On November 25, 2008 the American Bar Association’s (ABA) Section of Antitrust Law issued a transition report to the incoming Obama Administration, offering its views and recommendations on the current state of US antitrust enforcement and policy. The Section’s overall assessment of antitrust and consumer protection enforcement was positive. Nonetheless, the report notes “room for improvement,” specifically calling for reform of the merger guidelines and merger review process and increased international cooperation among national antitrust authorities.  

With respect to merger reform, the report notes concerns that the merger guidelines no longer reflect current economic thinking and the approaches taken by the DOJ and Federal Trade Commission (FTC) in merger review. Therefore, the Section recommends the following reforms:  

(1) Giving additional weight to certain fixed-cost efficiencies, such as research and development expenses;  

(2) Improving application and understanding of unilateral effects theories, particularly with respect to auction markets, high tech mergers, evolving markets and the role of market definition relative to competitive effects;  

(3) Providing official joint DOJ/FTC guidance for vertical mergers;  

(4) Revising the guidelines to address potential competition and innovation issues;  

(5) Assessing the effectiveness of remedies and improving the remedies process; and  

(6) Providing greater transparency through speeches, commentary, closing statements and workshops.

The report also expressed concern regarding the lack of international cooperation among the world’s 80-some merger control regimes. Because many of these jurisdictions prohibit mergers and acquisitions from closing until agency approval, inconsistent standards of review and procedures provide costly and unnecessary hurdles for companies involved in multinational mergers. The Section calls for streamlining the process for international mergers by allocating responsibility based on relative degree of interest. Moreover, the Section emphasizes the importance of providing comprehensive information in guidelines, notices, regulations and decisions to preserve the United States’ leadership role in the development of antitrust jurisprudence and policy. Otherwise, the newly created and less experienced jurisdictions will begin to follow the precedents of the European Union, which publishes a greater volume of information in its administrative decisions than the United States.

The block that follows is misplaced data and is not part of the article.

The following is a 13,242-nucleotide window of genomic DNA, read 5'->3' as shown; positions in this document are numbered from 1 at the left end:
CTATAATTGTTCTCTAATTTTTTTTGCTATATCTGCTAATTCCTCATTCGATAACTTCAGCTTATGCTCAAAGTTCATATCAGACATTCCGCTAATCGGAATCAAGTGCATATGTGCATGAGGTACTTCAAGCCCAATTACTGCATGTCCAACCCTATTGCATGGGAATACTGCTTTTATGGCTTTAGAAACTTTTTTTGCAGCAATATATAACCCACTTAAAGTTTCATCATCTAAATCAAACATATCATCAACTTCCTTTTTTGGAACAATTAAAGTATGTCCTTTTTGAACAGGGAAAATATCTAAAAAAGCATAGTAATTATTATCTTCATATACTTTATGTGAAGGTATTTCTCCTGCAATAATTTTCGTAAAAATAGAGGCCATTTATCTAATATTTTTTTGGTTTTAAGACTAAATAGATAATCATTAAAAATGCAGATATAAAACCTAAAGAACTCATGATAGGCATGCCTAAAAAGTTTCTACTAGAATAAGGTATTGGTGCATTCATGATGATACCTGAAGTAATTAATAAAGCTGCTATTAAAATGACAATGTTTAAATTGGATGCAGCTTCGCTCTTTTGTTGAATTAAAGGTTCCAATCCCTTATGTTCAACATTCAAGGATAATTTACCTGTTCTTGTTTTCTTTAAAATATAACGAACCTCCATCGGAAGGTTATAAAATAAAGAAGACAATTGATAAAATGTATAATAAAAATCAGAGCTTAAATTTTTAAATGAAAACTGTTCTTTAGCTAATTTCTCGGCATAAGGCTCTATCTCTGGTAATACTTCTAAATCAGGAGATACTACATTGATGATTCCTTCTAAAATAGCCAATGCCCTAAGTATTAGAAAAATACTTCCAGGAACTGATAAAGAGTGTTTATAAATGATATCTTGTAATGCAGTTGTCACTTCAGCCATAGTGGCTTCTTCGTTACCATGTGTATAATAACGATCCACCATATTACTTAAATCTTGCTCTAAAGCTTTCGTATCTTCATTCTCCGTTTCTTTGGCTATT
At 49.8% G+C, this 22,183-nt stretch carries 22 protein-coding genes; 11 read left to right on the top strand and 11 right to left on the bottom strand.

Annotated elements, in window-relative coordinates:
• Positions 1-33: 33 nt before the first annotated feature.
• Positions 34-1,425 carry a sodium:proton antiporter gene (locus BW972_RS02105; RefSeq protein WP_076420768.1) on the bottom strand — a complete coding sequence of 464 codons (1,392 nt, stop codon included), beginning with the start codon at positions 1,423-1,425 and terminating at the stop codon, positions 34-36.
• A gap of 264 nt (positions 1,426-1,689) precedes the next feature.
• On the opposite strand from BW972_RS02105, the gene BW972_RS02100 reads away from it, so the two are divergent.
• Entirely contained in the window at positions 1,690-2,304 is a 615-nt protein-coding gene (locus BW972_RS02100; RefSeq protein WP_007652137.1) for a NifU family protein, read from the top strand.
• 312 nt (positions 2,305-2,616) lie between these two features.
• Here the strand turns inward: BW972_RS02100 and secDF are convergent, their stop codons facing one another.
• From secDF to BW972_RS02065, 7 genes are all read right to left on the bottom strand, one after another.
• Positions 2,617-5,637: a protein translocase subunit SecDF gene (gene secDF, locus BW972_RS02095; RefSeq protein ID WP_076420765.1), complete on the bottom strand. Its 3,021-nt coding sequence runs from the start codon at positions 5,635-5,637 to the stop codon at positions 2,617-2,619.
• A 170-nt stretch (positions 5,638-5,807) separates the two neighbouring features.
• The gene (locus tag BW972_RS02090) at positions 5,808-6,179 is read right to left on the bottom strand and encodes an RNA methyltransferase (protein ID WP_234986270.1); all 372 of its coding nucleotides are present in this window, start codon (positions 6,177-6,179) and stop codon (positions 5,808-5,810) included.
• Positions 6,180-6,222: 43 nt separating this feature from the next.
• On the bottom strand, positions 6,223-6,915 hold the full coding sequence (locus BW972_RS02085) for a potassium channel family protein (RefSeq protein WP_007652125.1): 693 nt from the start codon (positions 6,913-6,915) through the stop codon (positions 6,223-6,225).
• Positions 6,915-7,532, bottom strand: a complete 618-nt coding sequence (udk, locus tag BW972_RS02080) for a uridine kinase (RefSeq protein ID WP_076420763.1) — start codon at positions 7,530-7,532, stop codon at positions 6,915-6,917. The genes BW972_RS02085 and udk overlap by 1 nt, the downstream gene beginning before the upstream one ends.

Other issues addressed by the report include investigatory processes (including merger process reform, transparency, investigative timing and improving parties’ contact with the agencies); improving resources; international cooperation (cartels, unilateral conduct and other types of civil non-merger enforcement); criminal enforcement, penalties and leniency; retrospective analysis; civil nonmerger enforcement; monopolies; interface of intellectual property and antitrust; health care; federal, state and private plaintiffs cooperation; and other substantive reforms, such as the repeal of the Robinson-Patman Act, opposition to exemptions and immunities from antitrust laws, and guidance for resale price maintenance analysis post-Leegin. For more information, please review the report on the ABA’s website.